"They were all facing the same direction. They were all on their cots, all of them were old, all of them were alone. Where are they going to go? They don't have homes waiting for them. They don't have family coming to get them. Where will all these people go?"
These questions were posed to me by David Shaw, an artist and Brooklyn resident, who went to volunteer Wednesday night at the Park Slope Armory, which has been transformed from a YMCA into a make-shift evacuation/refugee center. Yes. A refugee center. Refugees. This is what we are dealing with post-Sandy, and it is important to use the proper words in a time like this. The New York Times is publishing pieces about "glamping"—or "glamourous camping" for those of you who have never heard this incredibly insensitive and idiotic portmanteau before—which seek to shed light on the more frivolous and fun side of being without power. But the "glampers" profiled by the Times are not refugees. They are not in the midst of a humanitarian crisis. They are incredibly wealthy families who live in TriBeCa and have been without power for a few days. Their power will come back. Their homes will be waiting for them. There is nothing inherently wrong with making light of what is certainly a difficult situation, but, when you juxtapose "glamping" with what is going on in much of New Jersey, on Long Island, on Staten Island, and in parts of Queens and Brooklyn, the cognitive dissonance is staggering.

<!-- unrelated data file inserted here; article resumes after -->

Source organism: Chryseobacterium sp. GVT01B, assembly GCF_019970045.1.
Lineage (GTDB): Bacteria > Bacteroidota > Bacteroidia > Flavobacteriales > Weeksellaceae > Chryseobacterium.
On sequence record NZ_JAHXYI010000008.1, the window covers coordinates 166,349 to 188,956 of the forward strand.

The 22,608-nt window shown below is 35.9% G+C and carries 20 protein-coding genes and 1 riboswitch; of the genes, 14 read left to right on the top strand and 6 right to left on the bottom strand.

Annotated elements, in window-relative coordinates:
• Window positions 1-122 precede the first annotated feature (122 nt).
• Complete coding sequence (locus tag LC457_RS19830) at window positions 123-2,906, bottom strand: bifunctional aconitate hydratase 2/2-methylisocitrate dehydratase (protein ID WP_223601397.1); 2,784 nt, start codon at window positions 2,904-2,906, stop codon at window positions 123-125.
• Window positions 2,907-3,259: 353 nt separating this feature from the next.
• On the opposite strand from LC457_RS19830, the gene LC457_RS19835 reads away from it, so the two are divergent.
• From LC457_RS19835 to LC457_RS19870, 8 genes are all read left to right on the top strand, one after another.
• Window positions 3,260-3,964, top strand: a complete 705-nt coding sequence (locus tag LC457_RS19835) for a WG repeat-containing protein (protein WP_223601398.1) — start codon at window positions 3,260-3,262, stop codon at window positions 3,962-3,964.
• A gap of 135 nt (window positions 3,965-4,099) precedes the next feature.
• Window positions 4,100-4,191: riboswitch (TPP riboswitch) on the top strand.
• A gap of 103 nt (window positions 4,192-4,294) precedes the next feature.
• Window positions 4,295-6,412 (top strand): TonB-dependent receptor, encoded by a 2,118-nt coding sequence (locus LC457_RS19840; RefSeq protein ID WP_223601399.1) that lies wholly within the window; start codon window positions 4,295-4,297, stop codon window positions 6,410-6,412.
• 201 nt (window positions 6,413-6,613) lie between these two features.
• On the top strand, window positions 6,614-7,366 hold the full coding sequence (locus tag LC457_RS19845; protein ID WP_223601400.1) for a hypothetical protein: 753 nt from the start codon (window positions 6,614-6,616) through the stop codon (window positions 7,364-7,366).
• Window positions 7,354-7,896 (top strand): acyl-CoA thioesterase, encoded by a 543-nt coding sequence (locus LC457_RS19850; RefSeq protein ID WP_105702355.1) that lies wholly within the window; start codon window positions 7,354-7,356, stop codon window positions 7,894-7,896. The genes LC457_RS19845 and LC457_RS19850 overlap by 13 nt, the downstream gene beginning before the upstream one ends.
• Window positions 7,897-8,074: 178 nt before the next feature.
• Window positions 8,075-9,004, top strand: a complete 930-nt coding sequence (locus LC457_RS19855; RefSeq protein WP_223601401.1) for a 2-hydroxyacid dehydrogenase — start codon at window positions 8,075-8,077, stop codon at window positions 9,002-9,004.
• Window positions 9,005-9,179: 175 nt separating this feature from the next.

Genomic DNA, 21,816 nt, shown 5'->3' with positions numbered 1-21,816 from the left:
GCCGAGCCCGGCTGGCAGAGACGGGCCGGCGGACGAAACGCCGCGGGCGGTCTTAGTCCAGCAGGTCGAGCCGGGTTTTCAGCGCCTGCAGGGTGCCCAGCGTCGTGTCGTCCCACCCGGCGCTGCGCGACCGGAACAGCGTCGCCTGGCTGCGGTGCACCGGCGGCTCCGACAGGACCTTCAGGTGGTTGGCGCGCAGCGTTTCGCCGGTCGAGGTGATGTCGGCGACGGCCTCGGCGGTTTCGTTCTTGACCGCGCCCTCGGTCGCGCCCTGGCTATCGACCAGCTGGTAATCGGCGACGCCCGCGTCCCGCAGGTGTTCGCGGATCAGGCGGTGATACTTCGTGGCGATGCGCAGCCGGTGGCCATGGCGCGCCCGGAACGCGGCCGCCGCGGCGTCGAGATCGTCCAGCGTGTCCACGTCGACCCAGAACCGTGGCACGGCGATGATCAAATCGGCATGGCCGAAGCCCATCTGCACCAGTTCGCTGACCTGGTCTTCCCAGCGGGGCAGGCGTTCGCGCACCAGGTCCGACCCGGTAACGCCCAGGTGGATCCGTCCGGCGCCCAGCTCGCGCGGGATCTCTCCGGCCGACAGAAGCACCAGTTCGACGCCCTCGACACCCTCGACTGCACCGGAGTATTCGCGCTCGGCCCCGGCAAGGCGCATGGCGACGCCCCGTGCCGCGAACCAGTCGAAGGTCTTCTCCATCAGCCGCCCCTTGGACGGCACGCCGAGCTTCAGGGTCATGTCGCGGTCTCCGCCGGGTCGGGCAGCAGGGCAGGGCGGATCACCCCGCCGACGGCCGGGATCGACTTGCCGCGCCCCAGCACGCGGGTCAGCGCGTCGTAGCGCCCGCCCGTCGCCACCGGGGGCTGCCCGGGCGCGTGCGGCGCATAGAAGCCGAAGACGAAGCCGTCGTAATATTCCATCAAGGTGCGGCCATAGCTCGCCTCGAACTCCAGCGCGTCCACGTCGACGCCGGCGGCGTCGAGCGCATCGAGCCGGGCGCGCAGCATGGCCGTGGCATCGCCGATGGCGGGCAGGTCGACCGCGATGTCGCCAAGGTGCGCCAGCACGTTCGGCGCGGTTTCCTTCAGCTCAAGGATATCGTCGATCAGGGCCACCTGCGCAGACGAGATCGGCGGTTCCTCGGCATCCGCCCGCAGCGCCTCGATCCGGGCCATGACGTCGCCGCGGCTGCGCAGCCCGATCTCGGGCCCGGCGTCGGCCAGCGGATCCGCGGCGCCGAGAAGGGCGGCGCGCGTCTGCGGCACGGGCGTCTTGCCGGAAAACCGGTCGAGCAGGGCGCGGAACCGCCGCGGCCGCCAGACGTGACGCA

This is a difficult time in New York City, and it is a time when the disparities of haves and have-nots has never been more apparent. However, the line isn't as clear as the starkness of the nighttime Manhattan skyline would make you believe, with all of downtown in the dark. Obviously it has been a huge struggle for those without power, and, no, not everyone downtown is wealthy or "glamping" (I will never not hate that word.) But this is nothing compared to the thousands of New Yorkers who have lost everything. Whose houses have been destroyed. Whose loved ones have died. Whose lives were washed away in a single night.
At the Park Slope Armory, volunteers have come out in impressive numbers. They must know how lucky they are to live in an area that remained relatively unscathed. What they find in the Armory is heart-breaking. As David Shaw told me, the huge space is full of make-shift cots, populated by people from the Rockaways, who had to be evacuated. Most of the people are old and many of them are in poor health. Some are in wheel chairs, some use oxygen tanks, some get around with walkers, and some stay seated on their cots. All face the same direction, they stare ahead at the wall, up at the vaulted ceiling. Some of the women who are there socialize with each other. Many of the elderly men sit there, stoic. There aren't many visitors, but that's to be expected, I'd imagine, as cell phone service is spotty and the extended families of these men and women are quite possibly dealing with their own problems and power outages.